BOSTON — Opponents of a bill to establish the Mohawk Trail Woodlands Partnership Fund say it is a “classic Trojan horse” to expand biomass energy production in western Massachusetts under the guise of sustainable forestry.
But Rep. Stephen Kulik, D-Worthington, who proposed the legislation, says wood energy is not a focus of the bill and economic development comes second to forest conservation.
“I can say flatly and honestly that this is a very straightforward utilization of forest resources,” Kulik said. “These charges are completely false and misleading, and are, unfortunately, being spread by a small group who are deliberately mischaracterizing this bill.”
The bill, H.2932, would seed the Mohawk Trail Partnership Fund with $6 million to support and expand sustainable forest management, along with other projects in Berkshire and Franklin counties.
Sen. Adam Hinds, D-Pittsfield, is a co-sponsor.
At a hearing Tuesday before the Legislature’s Committee on Environment, Natural Resources and Agriculture, opponents asked the committee to reject the bill in its entirety, saying the fund would be controlled by a consortium of special interest groups who would advance their own agendas.
“It takes us in the opposite direction from what is needed to pave the way to a clean energy future,” stated a press release from the Concerned Citizens of Franklin County & MTWP Advisory Committee, Restore the North Woods and Mass Forest Rescue Campaign.
The groups said they have several main reasons for opposing the bill:
“Sustainable” forestry is impossible to quantify;
The amount of land placed under conservation is inadequate;
and the bill would help fund a wood pellet manufacturing plant, which would expand biomass energy in the region.
It is this last reason that Beth Adams of the volunteer-formed Mass Forest Rescue Campaign said is especially important. In an interview ahead of the hearing, Adams said the bill claims to promote sustainable forest management, but will actually be a boon for biomass energy.
Biomass energy is derived from organic material, usually wood pellets. A number of homes, hospitals and schools use it as a replacement for petroleum in western Massachusetts, but some still have concerns.
When Sanderson Academy in Ashfield received a state grant in 2016 to move to biomass energy, the Board of Health and the American Lung Association wrote letters in opposition due to a lack of documentation of potential health impacts.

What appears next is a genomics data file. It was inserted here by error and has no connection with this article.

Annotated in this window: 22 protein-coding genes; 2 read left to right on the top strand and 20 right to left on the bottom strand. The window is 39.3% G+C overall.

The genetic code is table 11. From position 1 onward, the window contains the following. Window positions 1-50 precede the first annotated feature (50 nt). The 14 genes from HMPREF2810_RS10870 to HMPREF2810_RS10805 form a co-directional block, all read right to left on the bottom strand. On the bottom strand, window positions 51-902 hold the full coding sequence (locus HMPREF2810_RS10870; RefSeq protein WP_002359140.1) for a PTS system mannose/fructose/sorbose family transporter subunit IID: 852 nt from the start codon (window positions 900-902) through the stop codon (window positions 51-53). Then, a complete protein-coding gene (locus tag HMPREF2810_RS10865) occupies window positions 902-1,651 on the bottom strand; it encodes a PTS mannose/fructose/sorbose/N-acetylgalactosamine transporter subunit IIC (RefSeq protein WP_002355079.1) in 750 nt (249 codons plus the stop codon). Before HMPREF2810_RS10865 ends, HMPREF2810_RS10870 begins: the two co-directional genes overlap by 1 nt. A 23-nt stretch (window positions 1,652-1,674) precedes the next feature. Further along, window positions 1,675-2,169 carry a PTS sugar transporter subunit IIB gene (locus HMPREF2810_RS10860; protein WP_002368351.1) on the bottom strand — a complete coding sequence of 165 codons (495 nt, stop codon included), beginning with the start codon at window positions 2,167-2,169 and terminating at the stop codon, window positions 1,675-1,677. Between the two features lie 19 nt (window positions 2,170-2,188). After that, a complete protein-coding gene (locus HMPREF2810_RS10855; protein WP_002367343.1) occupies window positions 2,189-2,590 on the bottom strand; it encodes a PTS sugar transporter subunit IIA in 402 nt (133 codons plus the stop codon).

Adams said she is largely concerned about the release of carbon dioxide from logging and the dispersal of particulates into the air during the wood-burning process.
“In a time of a climate emergency, this bill will worsen climate effects. It was not written as a result of public outcry or any kind of grass-roots organizing,” she said. “This is all top-down structure.”
The legislation itself does not contain any specific references to wood heat, wood pellets or a proposed pellet manufacturing plant, but as it stands currently, the plan associated with it does.
The bill states that within three years of enactment, the Mohawk Trail Woodlands Partnership will be required to develop a plan, but would in the meantime use the existing Mohawk Trail Woodlands Partnership 2014-2015 Plan.
Most recently updated in 2016, the plan states that potential benefits include “funding for specific activities such as a feasibility study for a wood pellet manufacturing plant,” along with creation of new hiking trails, assistance with forestry-related business plans and payments to willing landowners for conservation restrictions to permanently protect forests.
When asked about the proposed wood pellet manufacturing plant or expansion of biomass energy, Kulik again emphasized that it is not a focus, though he acknowledged it could be part of a proposal and study down the line.
Kulik said the legislation has the support of the Massachusetts Audubon Society, the Nature Conservancy, and a number of other local environmental groups.
“If there was any aspect of this bill that was harmful to the environment, these organizations would not support it,” he said, adding that the legislative process has been open, with numerous community meetings over three years involving citizens, officials and landowners.